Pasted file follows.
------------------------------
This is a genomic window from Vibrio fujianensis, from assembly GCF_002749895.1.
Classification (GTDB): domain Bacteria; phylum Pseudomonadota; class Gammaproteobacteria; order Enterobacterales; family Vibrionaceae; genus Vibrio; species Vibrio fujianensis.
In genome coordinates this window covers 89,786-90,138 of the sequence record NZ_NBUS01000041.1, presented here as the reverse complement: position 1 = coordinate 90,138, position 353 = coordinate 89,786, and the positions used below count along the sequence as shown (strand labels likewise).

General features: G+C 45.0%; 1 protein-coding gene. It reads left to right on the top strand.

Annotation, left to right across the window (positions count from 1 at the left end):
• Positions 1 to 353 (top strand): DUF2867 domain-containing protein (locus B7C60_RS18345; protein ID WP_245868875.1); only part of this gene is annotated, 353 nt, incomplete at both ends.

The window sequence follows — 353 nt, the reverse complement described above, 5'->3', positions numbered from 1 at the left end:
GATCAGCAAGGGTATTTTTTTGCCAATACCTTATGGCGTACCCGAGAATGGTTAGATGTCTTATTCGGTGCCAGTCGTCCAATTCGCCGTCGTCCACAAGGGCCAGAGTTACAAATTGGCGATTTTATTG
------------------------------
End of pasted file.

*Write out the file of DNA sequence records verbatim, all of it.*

This is a genomic window from Vibrio fujianensis, from assembly GCF_002749895.1.
Classification (GTDB): domain Bacteria; phylum Pseudomonadota; class Gammaproteobacteria; order Enterobacterales; family Vibrionaceae; genus Vibrio; species Vibrio fujianensis.
In genome coordinates this window covers 89,786-90,138 of the sequence record NZ_NBUS01000041.1, presented here as the reverse complement: position 1 = coordinate 90,138, position 353 = coordinate 89,786, and the positions used below count along the sequence as shown (strand labels likewise).

General features: G+C 45.0%; 1 protein-coding gene. It reads left to right on the top strand.

Annotation, left to right across the window (positions count from 1 at the left end):
• Positions 1 to 353 (top strand): DUF2867 domain-containing protein (locus B7C60_RS18345; protein ID WP_245868875.1); only part of this gene is annotated, 353 nt, incomplete at both ends.

The window sequence follows — 353 nt, the reverse complement described above, 5'->3', positions numbered from 1 at the left end:
GATCAGCAAGGGTATTTTTTTGCCAATACCTTATGGCGTACCCGAGAATGGTTAGATGTCTTATTCGGTGCCAGTCGTCCAATTCGCCGTCGTCCACAAGGGCCAGAGTTACAAATTGGCGATTTTATTG